ideas defining a free society
free markets
private enterprise
individual liberty

2008 Report: Letter from John Raisian and Peter Bedford

John Raisian
John Raisian
Tad and Dianne Taube Director,
Hoover Institution

We were extremely honored that the Hoover Institution was awarded the 2006 National Humanities Medal. President George W. and First Lady Laura Bush presented the medal to the Hoover Institution in an official ceremony in the Oval Office on November 9, 2006.

Since its inauguration in 1997, the National Humanities Medal has typically honored individuals but only a handful of organizations. As a public policy research center, the Hoover Institution is the first of its kind to receive this prestigious honor. The Institution was indirectly honored in other years when Hoover fellows Victor Davis Hanson, Thomas Sowell, and Shelby Steele were awarded this distinction individually.

The inscription on the award reads “The President of the United States of America awards this National Humanities Medal to the Hoover Institution for its responsible stewardship and its promotion of liberty and peace. For more than four decades, it has supported many of our leading thinkers and enriched public discourse on the most vital and consequential issues facing our Nation.”

As an institution dedicated to advancing the principles of individual, economic, and political freedom; private enterprise; and representative government, a tribute of this magnitude is especially meaningful, giving us significant pride in our role in advancing our institutional mission. By collecting knowledge, generating ideas, and disseminating both, the Institution seeks to secure and safeguard peace, improve the human condition, and limit government intrusion into the lives of individuals. Ideas have consequences, and we are proud of our vigilance in promoting ideas defining a free society. As a great tribute to the entire Institution, we stress our appreciation to our friends and supporters who play a crucial role in our success.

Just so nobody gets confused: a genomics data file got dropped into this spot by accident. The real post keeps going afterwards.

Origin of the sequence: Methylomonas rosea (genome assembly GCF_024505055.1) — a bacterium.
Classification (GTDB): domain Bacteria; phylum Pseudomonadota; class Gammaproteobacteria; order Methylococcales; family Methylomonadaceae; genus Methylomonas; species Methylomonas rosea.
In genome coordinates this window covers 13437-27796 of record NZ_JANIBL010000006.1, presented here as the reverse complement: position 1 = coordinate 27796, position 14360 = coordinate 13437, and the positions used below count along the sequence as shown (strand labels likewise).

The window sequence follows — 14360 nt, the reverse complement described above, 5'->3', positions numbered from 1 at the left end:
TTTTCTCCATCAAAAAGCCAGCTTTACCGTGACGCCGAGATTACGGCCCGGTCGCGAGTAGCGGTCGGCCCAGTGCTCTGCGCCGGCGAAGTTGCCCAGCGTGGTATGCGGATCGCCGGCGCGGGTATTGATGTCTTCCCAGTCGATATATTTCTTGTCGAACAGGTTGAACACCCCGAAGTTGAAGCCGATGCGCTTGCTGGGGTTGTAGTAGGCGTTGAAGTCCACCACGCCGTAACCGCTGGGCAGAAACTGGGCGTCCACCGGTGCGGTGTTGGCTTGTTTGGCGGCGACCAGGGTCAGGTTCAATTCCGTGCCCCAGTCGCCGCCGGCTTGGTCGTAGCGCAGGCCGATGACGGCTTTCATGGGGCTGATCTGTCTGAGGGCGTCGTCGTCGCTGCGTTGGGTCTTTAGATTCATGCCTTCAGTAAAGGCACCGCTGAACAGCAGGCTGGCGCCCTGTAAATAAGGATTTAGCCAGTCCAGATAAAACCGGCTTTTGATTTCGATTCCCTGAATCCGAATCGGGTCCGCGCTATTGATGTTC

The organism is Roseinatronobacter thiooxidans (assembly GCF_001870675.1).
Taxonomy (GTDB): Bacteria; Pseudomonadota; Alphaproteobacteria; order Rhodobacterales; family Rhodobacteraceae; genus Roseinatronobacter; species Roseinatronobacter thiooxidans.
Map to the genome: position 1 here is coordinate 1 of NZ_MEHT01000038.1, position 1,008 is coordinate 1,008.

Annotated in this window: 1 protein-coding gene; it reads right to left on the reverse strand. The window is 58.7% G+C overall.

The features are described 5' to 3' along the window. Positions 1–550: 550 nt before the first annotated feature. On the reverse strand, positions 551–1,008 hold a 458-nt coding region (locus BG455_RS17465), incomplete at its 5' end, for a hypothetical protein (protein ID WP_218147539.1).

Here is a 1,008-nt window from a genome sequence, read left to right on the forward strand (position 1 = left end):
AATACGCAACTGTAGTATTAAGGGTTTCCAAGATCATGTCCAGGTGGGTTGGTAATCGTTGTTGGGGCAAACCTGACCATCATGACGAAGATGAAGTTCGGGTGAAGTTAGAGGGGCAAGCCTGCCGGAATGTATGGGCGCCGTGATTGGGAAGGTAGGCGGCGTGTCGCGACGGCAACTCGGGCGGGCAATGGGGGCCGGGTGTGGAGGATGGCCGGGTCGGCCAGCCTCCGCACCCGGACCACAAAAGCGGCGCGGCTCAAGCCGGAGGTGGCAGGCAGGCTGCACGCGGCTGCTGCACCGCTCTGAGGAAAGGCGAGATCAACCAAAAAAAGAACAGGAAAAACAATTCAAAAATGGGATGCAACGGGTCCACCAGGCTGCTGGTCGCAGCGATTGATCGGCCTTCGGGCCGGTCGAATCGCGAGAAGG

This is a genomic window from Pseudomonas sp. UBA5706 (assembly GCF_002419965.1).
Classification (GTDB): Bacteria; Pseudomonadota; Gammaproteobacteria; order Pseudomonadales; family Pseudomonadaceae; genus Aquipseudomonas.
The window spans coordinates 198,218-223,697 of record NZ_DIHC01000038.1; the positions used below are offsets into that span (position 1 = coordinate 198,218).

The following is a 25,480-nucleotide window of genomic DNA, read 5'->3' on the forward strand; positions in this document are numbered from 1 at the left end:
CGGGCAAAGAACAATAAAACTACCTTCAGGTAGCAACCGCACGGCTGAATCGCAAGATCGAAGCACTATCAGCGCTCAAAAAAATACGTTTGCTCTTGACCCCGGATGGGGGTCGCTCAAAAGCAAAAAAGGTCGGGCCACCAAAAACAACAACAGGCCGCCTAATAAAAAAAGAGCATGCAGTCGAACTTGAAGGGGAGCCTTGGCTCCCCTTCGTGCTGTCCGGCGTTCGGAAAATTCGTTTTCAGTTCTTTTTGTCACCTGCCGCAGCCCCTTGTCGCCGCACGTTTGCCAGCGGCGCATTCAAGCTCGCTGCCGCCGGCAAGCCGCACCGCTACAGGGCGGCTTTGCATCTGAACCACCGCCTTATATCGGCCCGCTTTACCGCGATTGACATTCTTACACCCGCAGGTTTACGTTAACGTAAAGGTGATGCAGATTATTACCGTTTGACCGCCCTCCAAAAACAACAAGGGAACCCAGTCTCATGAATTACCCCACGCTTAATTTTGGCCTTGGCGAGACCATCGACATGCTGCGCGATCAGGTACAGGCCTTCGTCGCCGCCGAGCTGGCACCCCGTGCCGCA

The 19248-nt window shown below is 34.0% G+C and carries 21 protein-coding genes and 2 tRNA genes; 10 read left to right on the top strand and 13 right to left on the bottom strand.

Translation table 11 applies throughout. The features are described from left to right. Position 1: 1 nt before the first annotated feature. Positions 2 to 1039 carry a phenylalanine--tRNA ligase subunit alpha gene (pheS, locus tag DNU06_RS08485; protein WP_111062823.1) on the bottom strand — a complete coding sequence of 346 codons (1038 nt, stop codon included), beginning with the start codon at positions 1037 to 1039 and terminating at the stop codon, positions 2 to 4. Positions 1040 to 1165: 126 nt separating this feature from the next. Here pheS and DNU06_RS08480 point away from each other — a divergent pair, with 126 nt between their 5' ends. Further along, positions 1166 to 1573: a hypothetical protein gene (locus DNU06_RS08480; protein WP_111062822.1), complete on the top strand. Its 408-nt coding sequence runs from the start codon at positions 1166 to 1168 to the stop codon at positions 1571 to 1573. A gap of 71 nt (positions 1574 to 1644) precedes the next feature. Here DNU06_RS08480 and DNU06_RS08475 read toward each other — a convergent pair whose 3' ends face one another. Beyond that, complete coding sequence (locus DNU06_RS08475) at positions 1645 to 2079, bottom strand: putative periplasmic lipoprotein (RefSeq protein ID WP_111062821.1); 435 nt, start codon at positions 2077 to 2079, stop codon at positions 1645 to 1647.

Peter Bedford
Peter B. Bedford
Chairman, Board of Overseers

In the pages that follow, we expound on the activities of Hoover’s research program, archival initiatives, and communication efforts. These are exciting times at Hoover on all fronts. To exemplify the significance of new thinking about how to leverage our efforts to obtain greater impact, be sure to read about the task forces that are now being conceived and implemented. Hoover has a core of superb scholars, concentrated in economics and political science, each of whom has an aggressive individual research agenda. The Institution is also uniquely able to convene excellent scholarly talent from Stanford and other universities. The task force recipe is to combine these intellectual ingredients from within and elsewhere to form teams of scholars to work collectively for five years as a virtual faculty, following an agreed-on charter, to contribute to the debate on contemporary policy issues of importance.

Such issues range from international conflict and resolution to domestic policy concerns such as health, education, energy, taxation, property regulation, and government spending and from philosophic principles of freedom, prosperity, and security pertaining to Americans to the appropriate role of government within our society and possible procedural reforms of governance. Research in these entities is focused, and the outcomes of their efforts are geared toward pushing the national dialogue and debate forward with diligence and competitive purpose.

The Hoover Institution continues to pursue ideas defining a free society, with a longterm commitment toward developing enduring solutions for the challenges that face our nation and the world.

John Raisian and Peter B. Bedford